A few days after Russia hastily withdrew from the Black Sea Grain Initiative, an agreement brokered in July 2022 that allows Ukraine to ship 10 million tons of grain from its ports across the Black Sea, the country has agreed to rejoin the diplomatic agreement, which was brokered by Turkey and the United Nations.
On October 30, Russia suspended its participation in the grain export deal, citing an alleged Ukrainian drone attack against ships of Russia’s Black Sea Fleet anchored off the coast of occupied Crimea. But on November 2, things were back on track.
“These cargo ships will be escorted by Ukrainian ships to avoid mined areas,” says Albert Goldson, executive director of the Cerulean Council, a New York-based think tank. “The Joint Coordination Center was established so that these ships entering and departing the Black Sea are inspected by Russian, Ukrainian, and Turkish authorities to ensure that the cargo ships are transporting non-military items.”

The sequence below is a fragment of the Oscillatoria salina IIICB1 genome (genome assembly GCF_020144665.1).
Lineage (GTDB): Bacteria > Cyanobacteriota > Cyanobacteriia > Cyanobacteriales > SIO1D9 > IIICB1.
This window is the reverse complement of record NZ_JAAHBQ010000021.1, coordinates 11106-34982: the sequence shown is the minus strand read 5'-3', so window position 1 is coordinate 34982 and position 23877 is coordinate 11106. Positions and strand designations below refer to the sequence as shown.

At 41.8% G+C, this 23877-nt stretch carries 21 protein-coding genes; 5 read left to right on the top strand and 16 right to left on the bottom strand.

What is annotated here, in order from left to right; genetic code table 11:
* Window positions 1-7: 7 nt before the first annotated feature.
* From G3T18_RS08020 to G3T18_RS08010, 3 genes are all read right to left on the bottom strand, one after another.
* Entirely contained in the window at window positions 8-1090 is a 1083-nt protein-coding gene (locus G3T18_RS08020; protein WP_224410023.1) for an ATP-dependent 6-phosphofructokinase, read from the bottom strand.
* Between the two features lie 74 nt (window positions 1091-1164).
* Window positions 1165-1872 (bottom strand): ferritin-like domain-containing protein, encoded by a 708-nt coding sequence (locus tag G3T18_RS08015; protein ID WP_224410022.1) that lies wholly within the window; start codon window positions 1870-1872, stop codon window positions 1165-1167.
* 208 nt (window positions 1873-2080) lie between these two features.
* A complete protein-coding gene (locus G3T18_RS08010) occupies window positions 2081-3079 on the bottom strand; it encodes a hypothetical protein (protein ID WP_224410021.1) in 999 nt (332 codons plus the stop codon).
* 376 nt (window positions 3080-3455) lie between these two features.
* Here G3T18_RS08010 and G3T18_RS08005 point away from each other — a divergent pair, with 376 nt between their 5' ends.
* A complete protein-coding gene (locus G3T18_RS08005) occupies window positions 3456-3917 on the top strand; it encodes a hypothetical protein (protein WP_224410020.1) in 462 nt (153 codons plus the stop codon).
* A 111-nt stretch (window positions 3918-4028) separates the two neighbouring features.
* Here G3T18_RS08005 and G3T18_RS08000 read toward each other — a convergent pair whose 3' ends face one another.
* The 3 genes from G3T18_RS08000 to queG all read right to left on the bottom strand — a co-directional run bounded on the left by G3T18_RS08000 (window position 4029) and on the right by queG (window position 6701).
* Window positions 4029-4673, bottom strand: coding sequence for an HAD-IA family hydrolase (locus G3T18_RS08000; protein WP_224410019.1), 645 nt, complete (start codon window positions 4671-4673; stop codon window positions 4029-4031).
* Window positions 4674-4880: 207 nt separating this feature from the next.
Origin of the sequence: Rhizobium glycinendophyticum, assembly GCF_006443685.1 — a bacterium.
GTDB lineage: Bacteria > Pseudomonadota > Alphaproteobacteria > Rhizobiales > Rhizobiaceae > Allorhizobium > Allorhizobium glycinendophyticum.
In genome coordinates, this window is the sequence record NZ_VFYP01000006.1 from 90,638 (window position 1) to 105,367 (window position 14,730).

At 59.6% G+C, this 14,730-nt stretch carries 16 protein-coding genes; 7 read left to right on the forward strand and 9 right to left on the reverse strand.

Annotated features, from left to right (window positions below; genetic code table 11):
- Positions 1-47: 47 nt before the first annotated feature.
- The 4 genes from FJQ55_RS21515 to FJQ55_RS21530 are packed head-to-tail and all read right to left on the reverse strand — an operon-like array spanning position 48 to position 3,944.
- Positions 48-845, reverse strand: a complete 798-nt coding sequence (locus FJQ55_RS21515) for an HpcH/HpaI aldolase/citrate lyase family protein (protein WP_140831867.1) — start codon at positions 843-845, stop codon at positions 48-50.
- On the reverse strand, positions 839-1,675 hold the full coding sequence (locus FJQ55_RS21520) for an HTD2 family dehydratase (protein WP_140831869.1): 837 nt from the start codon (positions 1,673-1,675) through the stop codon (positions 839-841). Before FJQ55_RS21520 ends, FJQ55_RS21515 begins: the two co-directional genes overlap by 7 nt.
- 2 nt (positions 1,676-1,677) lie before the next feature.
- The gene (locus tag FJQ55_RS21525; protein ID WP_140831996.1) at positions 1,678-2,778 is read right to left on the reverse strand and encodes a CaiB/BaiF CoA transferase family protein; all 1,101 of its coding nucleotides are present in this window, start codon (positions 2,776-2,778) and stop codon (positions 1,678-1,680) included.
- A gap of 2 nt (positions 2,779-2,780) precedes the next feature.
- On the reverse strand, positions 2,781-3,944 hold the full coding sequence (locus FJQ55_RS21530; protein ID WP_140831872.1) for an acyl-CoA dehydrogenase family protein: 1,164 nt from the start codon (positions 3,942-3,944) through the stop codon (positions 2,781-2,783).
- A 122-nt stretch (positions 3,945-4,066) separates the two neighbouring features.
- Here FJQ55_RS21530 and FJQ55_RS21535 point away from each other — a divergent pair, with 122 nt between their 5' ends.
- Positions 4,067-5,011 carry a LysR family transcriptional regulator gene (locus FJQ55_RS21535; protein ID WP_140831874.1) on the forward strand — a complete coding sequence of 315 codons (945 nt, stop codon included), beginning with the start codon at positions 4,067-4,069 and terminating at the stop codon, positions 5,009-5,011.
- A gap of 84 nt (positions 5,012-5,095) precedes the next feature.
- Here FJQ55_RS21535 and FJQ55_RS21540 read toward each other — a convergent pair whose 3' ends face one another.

Goldson explains that, although the initiative has permitted the export of Ukrainian agricultural products, the quantity is dramatically lower than in prior years for several reasons. For one, Russia’s invasion of Ukraine has resulted in the destruction of the country’s farming equipment and mining of farmlands, which has limited harvesting. Additionally, many Ukrainian workers who would otherwise be available to harvest are fighting at the frontlines. Explosive price increases in pesticides and fertilizer have also played a role
Antony Blinken U.S. Secretary of State, noted last week that in suspending the arrangement, Russia was “weaponizing food” in the war it started, directly impacting low- and middle-income countries and global food prices, and exacerbating already dire humanitarian crises and food insecurity.
Russia and Ukraine account for approximately 30% of global wheat and barley exports, 20% of maize, and more than 50% of all sunflower oil. While the duration of Russia’s suspension from the initiative last week was short, U.S. agribusiness may help fill the export gap with shipments to developing countries that depend on Ukrainian agricultural products, a process that may exacerbate the present-day domestic inflation in food prices.
The renewal of the grain initiative currently carries November 19, 2022 deadline.